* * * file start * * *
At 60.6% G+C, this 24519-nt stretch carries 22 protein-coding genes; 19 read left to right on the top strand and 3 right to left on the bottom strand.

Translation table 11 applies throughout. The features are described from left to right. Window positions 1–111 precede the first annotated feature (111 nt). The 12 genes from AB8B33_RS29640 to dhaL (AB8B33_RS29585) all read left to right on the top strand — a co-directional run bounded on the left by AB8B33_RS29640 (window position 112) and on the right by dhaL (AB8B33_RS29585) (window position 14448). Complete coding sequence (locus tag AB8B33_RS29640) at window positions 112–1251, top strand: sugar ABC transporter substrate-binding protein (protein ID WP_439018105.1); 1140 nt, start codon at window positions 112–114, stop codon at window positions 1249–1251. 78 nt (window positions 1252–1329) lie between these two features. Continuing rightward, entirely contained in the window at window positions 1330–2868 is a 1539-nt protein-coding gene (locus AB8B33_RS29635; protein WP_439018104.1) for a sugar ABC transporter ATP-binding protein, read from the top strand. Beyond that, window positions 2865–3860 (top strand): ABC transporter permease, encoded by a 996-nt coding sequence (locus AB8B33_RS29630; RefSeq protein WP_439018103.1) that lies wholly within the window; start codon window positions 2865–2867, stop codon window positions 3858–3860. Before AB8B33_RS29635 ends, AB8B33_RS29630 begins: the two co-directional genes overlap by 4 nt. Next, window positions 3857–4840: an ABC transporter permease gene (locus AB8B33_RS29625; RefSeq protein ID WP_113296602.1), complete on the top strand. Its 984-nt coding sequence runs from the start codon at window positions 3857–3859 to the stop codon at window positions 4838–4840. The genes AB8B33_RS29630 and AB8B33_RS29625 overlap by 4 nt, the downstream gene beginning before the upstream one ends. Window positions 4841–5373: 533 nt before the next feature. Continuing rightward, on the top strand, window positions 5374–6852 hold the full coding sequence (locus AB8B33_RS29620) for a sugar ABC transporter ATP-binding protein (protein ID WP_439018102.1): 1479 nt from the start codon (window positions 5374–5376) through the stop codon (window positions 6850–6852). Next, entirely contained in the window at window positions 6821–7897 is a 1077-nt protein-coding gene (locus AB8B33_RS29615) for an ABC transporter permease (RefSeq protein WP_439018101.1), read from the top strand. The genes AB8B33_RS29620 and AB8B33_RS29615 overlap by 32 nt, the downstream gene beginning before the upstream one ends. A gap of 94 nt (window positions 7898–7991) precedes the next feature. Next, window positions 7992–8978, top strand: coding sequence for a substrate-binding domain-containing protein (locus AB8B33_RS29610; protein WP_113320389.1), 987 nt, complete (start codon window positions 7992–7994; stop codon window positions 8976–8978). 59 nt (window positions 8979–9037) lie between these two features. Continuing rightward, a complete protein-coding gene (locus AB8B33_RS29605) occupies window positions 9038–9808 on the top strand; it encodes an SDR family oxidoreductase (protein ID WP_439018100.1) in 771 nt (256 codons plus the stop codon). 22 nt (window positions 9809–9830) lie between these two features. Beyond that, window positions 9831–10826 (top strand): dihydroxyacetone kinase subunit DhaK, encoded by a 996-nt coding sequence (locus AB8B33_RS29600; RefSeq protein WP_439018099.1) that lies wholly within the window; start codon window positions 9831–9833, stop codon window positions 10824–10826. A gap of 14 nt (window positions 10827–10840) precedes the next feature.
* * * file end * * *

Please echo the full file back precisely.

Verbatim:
At 60.6% G+C, this 24519-nt stretch carries 22 protein-coding genes; 19 read left to right on the top strand and 3 right to left on the bottom strand.

Translation table 11 applies throughout. The features are described from left to right. Window positions 1–111 precede the first annotated feature (111 nt). The 12 genes from AB8B33_RS29640 to dhaL (AB8B33_RS29585) all read left to right on the top strand — a co-directional run bounded on the left by AB8B33_RS29640 (window position 112) and on the right by dhaL (AB8B33_RS29585) (window position 14448). Complete coding sequence (locus tag AB8B33_RS29640) at window positions 112–1251, top strand: sugar ABC transporter substrate-binding protein (protein ID WP_439018105.1); 1140 nt, start codon at window positions 112–114, stop codon at window positions 1249–1251. 78 nt (window positions 1252–1329) lie between these two features. Continuing rightward, entirely contained in the window at window positions 1330–2868 is a 1539-nt protein-coding gene (locus AB8B33_RS29635; protein WP_439018104.1) for a sugar ABC transporter ATP-binding protein, read from the top strand. Beyond that, window positions 2865–3860 (top strand): ABC transporter permease, encoded by a 996-nt coding sequence (locus AB8B33_RS29630; RefSeq protein WP_439018103.1) that lies wholly within the window; start codon window positions 2865–2867, stop codon window positions 3858–3860. Before AB8B33_RS29635 ends, AB8B33_RS29630 begins: the two co-directional genes overlap by 4 nt. Next, window positions 3857–4840: an ABC transporter permease gene (locus AB8B33_RS29625; RefSeq protein ID WP_113296602.1), complete on the top strand. Its 984-nt coding sequence runs from the start codon at window positions 3857–3859 to the stop codon at window positions 4838–4840. The genes AB8B33_RS29630 and AB8B33_RS29625 overlap by 4 nt, the downstream gene beginning before the upstream one ends. Window positions 4841–5373: 533 nt before the next feature. Continuing rightward, on the top strand, window positions 5374–6852 hold the full coding sequence (locus AB8B33_RS29620) for a sugar ABC transporter ATP-binding protein (protein ID WP_439018102.1): 1479 nt from the start codon (window positions 5374–5376) through the stop codon (window positions 6850–6852). Next, entirely contained in the window at window positions 6821–7897 is a 1077-nt protein-coding gene (locus AB8B33_RS29615) for an ABC transporter permease (RefSeq protein WP_439018101.1), read from the top strand. The genes AB8B33_RS29620 and AB8B33_RS29615 overlap by 32 nt, the downstream gene beginning before the upstream one ends. A gap of 94 nt (window positions 7898–7991) precedes the next feature. Next, window positions 7992–8978, top strand: coding sequence for a substrate-binding domain-containing protein (locus AB8B33_RS29610; protein WP_113320389.1), 987 nt, complete (start codon window positions 7992–7994; stop codon window positions 8976–8978). 59 nt (window positions 8979–9037) lie between these two features. Continuing rightward, a complete protein-coding gene (locus AB8B33_RS29605) occupies window positions 9038–9808 on the top strand; it encodes an SDR family oxidoreductase (protein ID WP_439018100.1) in 771 nt (256 codons plus the stop codon). 22 nt (window positions 9809–9830) lie between these two features. Beyond that, window positions 9831–10826 (top strand): dihydroxyacetone kinase subunit DhaK, encoded by a 996-nt coding sequence (locus AB8B33_RS29600; RefSeq protein WP_439018099.1) that lies wholly within the window; start codon window positions 9831–9833, stop codon window positions 10824–10826. A gap of 14 nt (window positions 10827–10840) precedes the next feature.